The headquarters of the movement is on a street in Cologne. The floorspace is 20 square metres, the walls are white and bare, and it contains little more than a few flyers. The banner above the entrance, though, promises a great new era: “The sleeping giant awakes.” The sleeping giant is the non-voter, and Werner Peters, Chairman of the “Party of Non-voters” wants him up. Peters is an intellectual who has written books and is a regular presence at philosophical discussions. He founded his Party of Non-Voters 15 years ago, to point out the weaknesses of multiparty democracy. All these years people have either hardly taken notice of him, or were merely amused. Today, at 72, he feels that something has shifted in the country. “I notice that my idea has now achieved a breakthrough,” he says. “The time is ripe.” The time is ripe – it smacks of the Jehovah's Witnesses, a slogan from a minor sect. Yet it’s about a group that could actually turn out to be gigantic this Sunday.

As already happened in 2009, the number of non-voters in this federal election could be greater than the number of votes for the most successful party. Manfred Güllner, head of the Forsa research institute, is warning of record abstentionism. “Fears are that less than 70 per cent of the eligible voters will turn out.” One [could] speak of a true election winner if that would not be a defeat for democracy at the same time.

Once upon a time [it was] a matter of honour to go out to vote. After the political and moral collapse in the Nazi era, the Germans wanted to present themselves as exemplary democrats – abroad, and to themselves as well. They wanted at the least to use their second chance at it, after so tragically gambling away their first opportunity in the Weimar Republic.

Nevertheless, voter abstentionism is not a new phenomenon in the Federal Republic. After the first decades of civic enthusiasm for elections, turnout gradually sank, and by the last elections, in 2009, it had fallen to 70.8 per cent. Till now, non-voters were mostly the poor and the low-skilled, who long ago turned their backs on politics, feeling that it was “the higher-ups” who were responsible for their fate. There are also the former voters who have become deeply disenchanted with their former favourite party but do not have the heart to vote for another one. That explains why so many former SPD voters, in the wake of the Agenda Reforms (of 2003, under the SPD), have been boycotting the elections.

Educated non-voters

Contempt for Germany’s politics and its parties has clearly penetrated to the higher levels of society

In the meantime there has come along a third group that is giving a new dimension to abstention, above all in “quality”. A new type has joined the drop-outs: educated, often wealthy non-voters – abstainees from the better neighbourhoods. The new non-voters know no shame, and carry their abstainee status like an monstrance bearing the sacred host. Just 7 per cent of those non-voters surveyed by INSA on behalf of Bild Zeitung have had to defend themselves against criticism from friends and family. Contempt for Germany’s politics and its parties has clearly penetrated to the higher levels of society.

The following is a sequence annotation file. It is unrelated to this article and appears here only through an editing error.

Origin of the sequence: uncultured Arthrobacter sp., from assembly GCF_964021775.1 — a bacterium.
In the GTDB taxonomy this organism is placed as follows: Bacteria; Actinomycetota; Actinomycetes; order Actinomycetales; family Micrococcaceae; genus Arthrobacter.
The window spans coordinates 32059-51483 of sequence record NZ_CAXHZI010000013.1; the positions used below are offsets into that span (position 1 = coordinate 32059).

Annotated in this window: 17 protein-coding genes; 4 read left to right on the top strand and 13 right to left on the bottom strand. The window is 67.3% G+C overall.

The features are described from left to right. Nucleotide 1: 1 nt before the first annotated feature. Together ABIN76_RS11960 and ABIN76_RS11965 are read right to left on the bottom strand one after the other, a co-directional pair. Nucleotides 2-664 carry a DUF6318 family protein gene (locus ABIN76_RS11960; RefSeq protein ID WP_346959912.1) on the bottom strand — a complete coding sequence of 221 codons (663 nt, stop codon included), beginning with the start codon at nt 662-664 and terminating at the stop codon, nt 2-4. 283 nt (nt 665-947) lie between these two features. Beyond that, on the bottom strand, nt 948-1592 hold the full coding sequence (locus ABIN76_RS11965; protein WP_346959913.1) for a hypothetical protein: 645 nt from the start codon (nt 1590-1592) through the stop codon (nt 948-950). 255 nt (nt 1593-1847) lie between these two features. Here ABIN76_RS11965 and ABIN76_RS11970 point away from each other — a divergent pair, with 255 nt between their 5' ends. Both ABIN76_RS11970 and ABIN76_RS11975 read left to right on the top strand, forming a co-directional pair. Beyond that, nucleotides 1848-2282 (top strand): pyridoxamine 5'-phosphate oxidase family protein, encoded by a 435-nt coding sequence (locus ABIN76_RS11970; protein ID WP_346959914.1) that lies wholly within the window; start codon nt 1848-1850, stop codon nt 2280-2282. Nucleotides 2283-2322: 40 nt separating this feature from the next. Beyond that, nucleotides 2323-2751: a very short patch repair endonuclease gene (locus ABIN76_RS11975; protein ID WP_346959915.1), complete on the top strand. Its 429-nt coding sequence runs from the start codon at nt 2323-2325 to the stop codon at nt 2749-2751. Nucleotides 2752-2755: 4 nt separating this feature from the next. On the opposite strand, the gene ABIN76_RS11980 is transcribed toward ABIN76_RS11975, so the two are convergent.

Bundestag President Norbert Lammert speaks of a new type of “haughty non-voter”. The haughty ones do not live on Hartz IV benefits, nor do they complain that politicians and society deny them the chance to climb higher. On the contrary, they come in the guise of philosophers, spend most of their time in television studios and speak most sincerely, frankly, candidly.

Philosopher Peter Sloterdijk recently declared in all seriousness that he doesn’t know what day the election will be held on. “So far, what has been politically reasonable has been to choose the lesser of two evils. What do I do, then, if I don't know which is the lesser evil?” asks Sloterdijk, justifying his decision to stay away from the polling booth. His colleague Richard David Precht meanwhile declared that this election is “probably the most inconsequential in the history of the Federal Republic.” What comes across in these gestures of intellectual reflection translates into nothing more than: “Everyone’s dumb. Except for me.”

‘Collective loss of capability for Utopia’

The arrogant take themselves for better democrats – better than the parties in any case and their oh-so-mediocre personnel. They follow the issues of the campaign with a raised eyebrow. They want to talk about the big questions and complain about a lack of visions for the future. Precht speaks of the “kidstuff campaign” and complains about the “unphilosophical policies” and the “collective loss of capability for Utopia”. He laments the ever closer huddling of parties around the same centralist issues; there is, he says, merely one single “mega party”. This party stands “for the environment and Europe, for education, family, kids, health.”

True, the present makes do without the great ideological skirmishing of the past, which is also reflected in the parties’ programmes. It would even be desirable if the opposition could come up with strong opposing notions on key issues such as the future of Europe or the energy turnaround. Of course, it would be great if Chancellor Angela Merkel did not so obtrusively go out of her way to avoid conflicts over the issues. Democracy thrives on the battle of ideas, and works best the more wide-ranging are the ideas and the sharper their defenders.

But is the current absence of polarisation justified by the fact that more and more citizens are taking on the role of consumers? In a way, to be “offered” something from the politicians, rather than to inform themselves about what the politicians are offering? It may be that Angela Merkel wants to put the citizens into a deep sleep. But must you therefore allow yourself to be put to sleep?